An All-Crimes DNA Databank Law Will Make Our Communities Safer

Proposed new law will assist police in putting dangerous criminals behind bars
March 16, 2012
Assemblymember Harvey Weisenberg announced that legislation he sponsored expands the DNA database to include most penal misdemeanor and felony crimes has been passed by the State Assembly (A.9555). This proposed law would expand the list of crimes were such DNA is routinely collected. It also would ensure fair access to DNA evidence by those accused or convicted of a crime.

“Collecting DNA samples from those convicted of crimes is a commonsense measure to protect the public safety,” Assemblymember Weisenberg said. “We already collect fingerprints of those convicted of crimes, and expanding such collections to DNA samples will help police officers solve more crimes, and put dangerous criminals behind bars.”

The DNA databank is used to match known suspects with unknown biological (DNA) profiles obtained from investigations and crime scene evidence. Currently the state only collects DNA upon conviction of the most serious crimes. This new law will expand it to most penal misdemeanors and felonies. Since the DNA databank was created in 1996, there have been more than 10,000 hits against the databank, aiding more than 2,900 convictions. The DNA databank is also used to exonerate individuals who have been wrongly convicted of a crime.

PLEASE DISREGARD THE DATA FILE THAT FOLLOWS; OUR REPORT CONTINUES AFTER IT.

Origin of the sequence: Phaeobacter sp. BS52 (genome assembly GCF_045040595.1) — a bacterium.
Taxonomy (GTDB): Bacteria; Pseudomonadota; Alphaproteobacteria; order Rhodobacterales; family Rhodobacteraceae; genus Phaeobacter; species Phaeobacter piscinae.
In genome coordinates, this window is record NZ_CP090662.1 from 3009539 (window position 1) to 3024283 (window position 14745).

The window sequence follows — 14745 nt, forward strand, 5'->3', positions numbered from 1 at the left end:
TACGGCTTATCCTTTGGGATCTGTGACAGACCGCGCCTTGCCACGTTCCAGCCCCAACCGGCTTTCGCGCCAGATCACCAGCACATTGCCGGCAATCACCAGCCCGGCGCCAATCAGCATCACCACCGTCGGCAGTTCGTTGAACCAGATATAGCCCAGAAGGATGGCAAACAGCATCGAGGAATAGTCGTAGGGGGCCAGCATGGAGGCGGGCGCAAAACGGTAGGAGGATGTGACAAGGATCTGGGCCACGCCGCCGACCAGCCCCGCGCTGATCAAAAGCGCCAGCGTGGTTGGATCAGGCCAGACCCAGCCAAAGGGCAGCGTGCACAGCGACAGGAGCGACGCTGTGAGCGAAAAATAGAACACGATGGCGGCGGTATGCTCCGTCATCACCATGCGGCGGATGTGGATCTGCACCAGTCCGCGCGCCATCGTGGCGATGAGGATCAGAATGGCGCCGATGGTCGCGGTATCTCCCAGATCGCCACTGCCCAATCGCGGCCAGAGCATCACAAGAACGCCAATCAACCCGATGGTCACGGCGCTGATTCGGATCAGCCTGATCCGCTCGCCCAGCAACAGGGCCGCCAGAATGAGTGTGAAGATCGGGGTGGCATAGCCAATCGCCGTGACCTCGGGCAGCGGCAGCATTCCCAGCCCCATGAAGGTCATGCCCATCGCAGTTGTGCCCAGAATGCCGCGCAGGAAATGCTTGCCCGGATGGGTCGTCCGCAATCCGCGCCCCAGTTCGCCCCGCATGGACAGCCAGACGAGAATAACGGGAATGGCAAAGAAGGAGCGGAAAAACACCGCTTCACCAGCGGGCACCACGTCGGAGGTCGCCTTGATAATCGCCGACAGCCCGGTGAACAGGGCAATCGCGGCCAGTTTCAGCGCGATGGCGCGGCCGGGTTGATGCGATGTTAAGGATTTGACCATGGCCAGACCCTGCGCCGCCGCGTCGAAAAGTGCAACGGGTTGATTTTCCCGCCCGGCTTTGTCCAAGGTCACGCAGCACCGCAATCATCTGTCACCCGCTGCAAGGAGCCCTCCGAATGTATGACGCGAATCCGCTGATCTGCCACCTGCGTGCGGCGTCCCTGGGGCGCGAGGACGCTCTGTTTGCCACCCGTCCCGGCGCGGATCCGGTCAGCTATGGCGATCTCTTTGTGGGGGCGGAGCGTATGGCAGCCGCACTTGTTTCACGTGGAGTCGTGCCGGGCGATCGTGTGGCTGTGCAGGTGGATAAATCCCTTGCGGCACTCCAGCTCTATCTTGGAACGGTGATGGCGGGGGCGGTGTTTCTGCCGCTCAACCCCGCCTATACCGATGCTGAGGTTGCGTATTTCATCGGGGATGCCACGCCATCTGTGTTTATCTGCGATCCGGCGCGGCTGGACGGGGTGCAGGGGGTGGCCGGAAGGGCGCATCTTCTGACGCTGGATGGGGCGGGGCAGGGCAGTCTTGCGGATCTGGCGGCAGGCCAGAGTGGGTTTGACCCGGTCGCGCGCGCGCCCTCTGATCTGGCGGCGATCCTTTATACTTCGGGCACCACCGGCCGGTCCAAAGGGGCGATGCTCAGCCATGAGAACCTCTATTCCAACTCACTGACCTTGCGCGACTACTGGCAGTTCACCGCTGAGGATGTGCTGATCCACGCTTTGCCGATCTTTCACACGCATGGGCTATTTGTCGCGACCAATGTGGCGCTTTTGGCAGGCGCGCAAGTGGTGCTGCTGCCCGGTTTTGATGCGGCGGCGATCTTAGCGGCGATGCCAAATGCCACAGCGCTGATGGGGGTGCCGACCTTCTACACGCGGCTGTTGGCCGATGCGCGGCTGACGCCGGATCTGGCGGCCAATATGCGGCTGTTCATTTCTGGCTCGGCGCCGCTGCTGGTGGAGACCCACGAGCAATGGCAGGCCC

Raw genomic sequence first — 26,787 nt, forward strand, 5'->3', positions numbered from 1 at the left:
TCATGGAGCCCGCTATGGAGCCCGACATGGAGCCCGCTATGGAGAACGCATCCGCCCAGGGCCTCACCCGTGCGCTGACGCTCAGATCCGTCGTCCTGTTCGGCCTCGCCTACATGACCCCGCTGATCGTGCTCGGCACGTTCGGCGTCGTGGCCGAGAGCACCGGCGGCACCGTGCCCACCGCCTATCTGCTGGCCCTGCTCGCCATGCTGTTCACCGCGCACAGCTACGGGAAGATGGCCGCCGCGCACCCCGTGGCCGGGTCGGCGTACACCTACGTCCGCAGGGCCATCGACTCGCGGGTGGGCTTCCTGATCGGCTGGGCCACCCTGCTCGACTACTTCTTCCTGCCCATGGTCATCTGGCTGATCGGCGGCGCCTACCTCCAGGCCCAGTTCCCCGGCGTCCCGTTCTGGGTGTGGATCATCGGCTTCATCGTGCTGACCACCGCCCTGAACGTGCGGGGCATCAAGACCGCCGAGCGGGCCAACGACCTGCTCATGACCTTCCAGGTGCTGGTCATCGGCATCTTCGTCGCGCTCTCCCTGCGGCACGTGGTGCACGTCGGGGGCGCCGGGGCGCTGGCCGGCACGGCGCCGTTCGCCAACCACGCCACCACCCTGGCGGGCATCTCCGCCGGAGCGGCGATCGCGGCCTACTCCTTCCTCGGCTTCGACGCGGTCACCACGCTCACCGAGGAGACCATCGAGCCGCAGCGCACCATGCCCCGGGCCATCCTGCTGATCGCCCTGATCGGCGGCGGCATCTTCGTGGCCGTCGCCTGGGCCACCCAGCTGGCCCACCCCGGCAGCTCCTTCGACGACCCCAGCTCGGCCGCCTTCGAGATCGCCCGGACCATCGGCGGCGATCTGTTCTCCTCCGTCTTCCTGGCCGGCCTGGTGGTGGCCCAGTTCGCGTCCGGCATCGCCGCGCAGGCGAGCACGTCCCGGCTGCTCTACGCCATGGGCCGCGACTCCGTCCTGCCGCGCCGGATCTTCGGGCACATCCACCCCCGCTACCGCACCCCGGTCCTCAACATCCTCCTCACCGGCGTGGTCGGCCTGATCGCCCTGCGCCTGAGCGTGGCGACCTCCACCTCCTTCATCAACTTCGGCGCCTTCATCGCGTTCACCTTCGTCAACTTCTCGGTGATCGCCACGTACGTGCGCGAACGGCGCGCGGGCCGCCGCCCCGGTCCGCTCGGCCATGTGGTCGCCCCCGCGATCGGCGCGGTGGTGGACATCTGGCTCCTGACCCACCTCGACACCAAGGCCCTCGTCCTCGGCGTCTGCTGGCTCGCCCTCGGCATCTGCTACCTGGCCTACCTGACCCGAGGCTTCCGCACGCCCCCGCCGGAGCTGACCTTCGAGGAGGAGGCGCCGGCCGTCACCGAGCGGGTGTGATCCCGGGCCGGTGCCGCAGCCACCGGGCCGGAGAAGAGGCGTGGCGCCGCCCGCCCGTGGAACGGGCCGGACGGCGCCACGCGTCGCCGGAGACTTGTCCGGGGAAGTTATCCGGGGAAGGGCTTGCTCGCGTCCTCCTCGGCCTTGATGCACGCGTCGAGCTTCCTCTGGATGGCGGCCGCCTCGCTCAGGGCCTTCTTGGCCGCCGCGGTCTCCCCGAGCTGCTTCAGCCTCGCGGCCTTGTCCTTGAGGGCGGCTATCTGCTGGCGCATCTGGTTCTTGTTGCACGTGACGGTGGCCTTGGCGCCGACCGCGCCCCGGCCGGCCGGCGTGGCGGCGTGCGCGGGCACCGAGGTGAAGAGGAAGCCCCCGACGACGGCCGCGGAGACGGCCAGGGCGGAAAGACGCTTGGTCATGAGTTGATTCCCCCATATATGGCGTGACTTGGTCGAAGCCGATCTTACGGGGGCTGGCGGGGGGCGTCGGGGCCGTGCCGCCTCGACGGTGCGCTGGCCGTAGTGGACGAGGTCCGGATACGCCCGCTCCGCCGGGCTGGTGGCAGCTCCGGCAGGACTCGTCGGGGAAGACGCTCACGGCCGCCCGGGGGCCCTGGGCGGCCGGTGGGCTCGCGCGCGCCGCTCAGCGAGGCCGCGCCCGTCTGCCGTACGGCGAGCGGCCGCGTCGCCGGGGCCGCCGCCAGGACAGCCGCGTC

Assembly Weisenberg noted that according to New York State Division of Criminal Justice Services, convicted offenders who are currently in the databank have, on average, been convicted of three previous crimes – for which no DNA was collected – before they committed a crime that required such a sample. The expanded New York DNA databank, if approved by the Governor, will include a DNA profile for every person convicted of such a crime after Oct. 1, 2012.